Sixth Circuit Lifts Stay of OSHA Vaccine Mandate – ETS In Effect Starting January 4, 2022 (For Now) (US)Laura Lawlesson December 18, 2021 at 2:54 am Employment Law Worldview


In the latest chapter in the dizzying fight over private employer vaccine mandates, on December 17, 2021, the Sixth Circuit Court of Appeals lifted a sister appellate court’s stay of the Occupational Safety and Health Administration’s (OSHA) requirement that employers with 100 or more U.S. employees require vaccination or weekly testing and face coverings as part of a comprehensive COVID-19 mitigation strategy. As we previously reported, President Biden announced in September 2021 that he would be directing OSHA to adopt rules that require vaccination or testing, which rule (the OSHA Emergency Temporary Standard, or ETS) was published in early November, to mixed reviews. So mixed, in fact, that nearly three dozen lawsuits were filed to permanently stay or invalidate the ETS. The first to result in a decision was heard by the Fifth Circuit Court of Appeals, a panel of which concluded in a 2-1 decision that implementation of the ETS should be stayed as the measure was not required and exceeded the scope of OSHA’s authority. From there, the various suits filed across the country seeking to invalidate the ETS were consolidated for review by a single court, the Sixth Circuit Court of Appeals. A historically conservative jurisdiction, many assumed that the Sixth Circuit Court of Appeals would follow the Fifth Circuit and deem the ETS unconstitutional, or at least improvidently issued. Even OSHA appeared skeptical that the ETS would survive the Sixth Circuit’s review, as the agency published a statement on its website staying its own rule pending judicial review.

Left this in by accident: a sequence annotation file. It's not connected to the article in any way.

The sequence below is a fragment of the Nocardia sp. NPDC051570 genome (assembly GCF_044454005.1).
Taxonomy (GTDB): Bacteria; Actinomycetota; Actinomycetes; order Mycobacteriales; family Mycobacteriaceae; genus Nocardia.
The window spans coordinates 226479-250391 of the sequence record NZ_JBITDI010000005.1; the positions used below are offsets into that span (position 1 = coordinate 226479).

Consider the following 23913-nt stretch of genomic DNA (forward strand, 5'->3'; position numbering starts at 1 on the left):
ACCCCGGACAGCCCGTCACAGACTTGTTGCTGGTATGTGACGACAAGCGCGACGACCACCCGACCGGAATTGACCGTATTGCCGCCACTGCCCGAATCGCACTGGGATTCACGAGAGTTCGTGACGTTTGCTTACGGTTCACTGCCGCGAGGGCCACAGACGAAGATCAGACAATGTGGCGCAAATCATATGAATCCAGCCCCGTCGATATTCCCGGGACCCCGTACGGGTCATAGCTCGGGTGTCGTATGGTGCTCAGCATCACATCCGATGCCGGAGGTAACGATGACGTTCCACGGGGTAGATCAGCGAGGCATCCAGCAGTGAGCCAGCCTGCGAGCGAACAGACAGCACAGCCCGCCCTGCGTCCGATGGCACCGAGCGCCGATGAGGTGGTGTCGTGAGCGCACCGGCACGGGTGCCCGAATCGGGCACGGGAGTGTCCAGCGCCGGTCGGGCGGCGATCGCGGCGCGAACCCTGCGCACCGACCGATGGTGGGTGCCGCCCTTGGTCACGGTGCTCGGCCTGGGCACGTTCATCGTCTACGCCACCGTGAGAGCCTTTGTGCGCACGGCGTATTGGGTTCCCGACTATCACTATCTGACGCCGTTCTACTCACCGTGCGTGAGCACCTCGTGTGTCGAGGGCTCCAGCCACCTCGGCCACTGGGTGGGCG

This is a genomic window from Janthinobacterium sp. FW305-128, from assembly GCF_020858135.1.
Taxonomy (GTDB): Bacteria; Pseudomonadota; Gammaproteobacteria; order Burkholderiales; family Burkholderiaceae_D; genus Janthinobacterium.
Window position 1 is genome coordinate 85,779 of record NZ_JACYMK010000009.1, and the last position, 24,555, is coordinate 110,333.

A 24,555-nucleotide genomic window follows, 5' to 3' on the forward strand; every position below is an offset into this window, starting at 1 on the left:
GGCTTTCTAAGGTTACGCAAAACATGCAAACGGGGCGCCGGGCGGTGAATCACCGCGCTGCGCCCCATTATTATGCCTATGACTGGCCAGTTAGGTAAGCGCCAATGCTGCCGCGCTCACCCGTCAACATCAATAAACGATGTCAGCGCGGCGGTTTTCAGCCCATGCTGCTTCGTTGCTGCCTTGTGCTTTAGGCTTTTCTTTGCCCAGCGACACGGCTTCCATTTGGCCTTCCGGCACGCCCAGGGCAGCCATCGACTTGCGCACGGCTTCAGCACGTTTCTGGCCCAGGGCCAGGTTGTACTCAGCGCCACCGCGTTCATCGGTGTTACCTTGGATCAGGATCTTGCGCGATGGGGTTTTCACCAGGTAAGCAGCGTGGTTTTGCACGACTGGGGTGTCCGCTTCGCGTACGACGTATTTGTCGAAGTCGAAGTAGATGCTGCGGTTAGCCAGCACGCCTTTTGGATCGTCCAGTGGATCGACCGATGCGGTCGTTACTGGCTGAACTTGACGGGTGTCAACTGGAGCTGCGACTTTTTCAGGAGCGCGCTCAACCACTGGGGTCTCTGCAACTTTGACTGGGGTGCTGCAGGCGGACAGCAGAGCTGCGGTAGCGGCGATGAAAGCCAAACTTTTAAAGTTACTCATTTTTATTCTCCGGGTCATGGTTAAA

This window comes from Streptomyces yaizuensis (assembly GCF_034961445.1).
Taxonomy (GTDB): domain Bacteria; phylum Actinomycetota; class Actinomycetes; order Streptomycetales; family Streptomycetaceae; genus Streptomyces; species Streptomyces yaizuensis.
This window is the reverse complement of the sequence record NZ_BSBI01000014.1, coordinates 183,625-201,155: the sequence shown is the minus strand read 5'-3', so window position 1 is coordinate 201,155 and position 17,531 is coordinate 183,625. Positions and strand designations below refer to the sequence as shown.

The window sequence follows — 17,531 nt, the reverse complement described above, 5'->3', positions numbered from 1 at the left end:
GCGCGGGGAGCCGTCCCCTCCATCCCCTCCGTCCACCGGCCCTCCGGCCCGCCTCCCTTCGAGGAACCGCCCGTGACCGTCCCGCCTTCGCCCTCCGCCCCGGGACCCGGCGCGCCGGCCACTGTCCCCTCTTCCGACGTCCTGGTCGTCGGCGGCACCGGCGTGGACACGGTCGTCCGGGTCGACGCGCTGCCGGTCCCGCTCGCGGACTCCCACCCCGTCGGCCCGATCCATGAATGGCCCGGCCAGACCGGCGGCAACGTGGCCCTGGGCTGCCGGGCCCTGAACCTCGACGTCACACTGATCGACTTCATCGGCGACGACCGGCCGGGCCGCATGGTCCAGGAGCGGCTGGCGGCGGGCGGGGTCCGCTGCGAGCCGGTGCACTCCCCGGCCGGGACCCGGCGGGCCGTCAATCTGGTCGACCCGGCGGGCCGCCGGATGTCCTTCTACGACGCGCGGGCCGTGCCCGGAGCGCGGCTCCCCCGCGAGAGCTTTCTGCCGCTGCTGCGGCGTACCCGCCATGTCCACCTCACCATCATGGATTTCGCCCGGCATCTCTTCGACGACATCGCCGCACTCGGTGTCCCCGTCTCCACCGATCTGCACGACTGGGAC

However, in a surprise decision, the Sixth Circuit has lifted the stay of, and reinstated, the ETS, which will affect approximately 80 million American workers. The Court noted that OSHA has satisfactorily “demonstrated the pervasive danger that COVID-19 poses to workers—unvaccinated workers in particular—in their workplaces.” The Court agreed with the Department of Justice (DOJ), which argued in support of the Biden administration measure, that with new COVID-19 case numbers rising and the emergence of new variants like the highly contagious Omicron variant, the threat to workers is sufficient to give OSHA authority to implement steps to slow the spread in order to protect the safety and health of U.S. workers. The Court rejected claims by the petitioners that mandatory vaccination or testing requirements impose substantial costs on businesses and risk further staffing shortages, finding that OSHA had conducted robust economic analyses before issuing the ETS demonstrating the feasibility of implementing the standard, and that concerns to the contrary are “entirely speculative.” Circuit Judge Jane B. Stranch, an Obama appointee writing for the panel, concluded that the ETS “is an important step in curtailing the transmission of a deadly virus that has killed over 800,000 people in the United States, brought our healthcare system to its knees, forced businesses to shut down for months on end, and cost hundreds of thousands of workers their jobs,” all of which, the panel concluded, outweighed any irreparable injury to the petitioners subject to a vaccination-or-testing policy.

As a result of the legal skirmishing, the initial deadlines for compliance with the ETS have passed, but now, unless the Supreme Court takes up the issue and rules promptly, the vaccine-or-test requirements are set to take effect on January 4, 2022. With the holidays falling between now and the deadline, employers are urged to use their final days before the holiday to make plans if they haven’t already for ascertaining vaccination status, implementing secure recordkeeping practices, and preparing for testing procedures and scheduling snafus likely to plague (no pun intended) larger workforces immediately upon return to the office in the New Year. As a reminder, we have developed OSHA-compliant ETS policies for employers now facing a short timeline for compliance, at least until the next chapter in this story is written.

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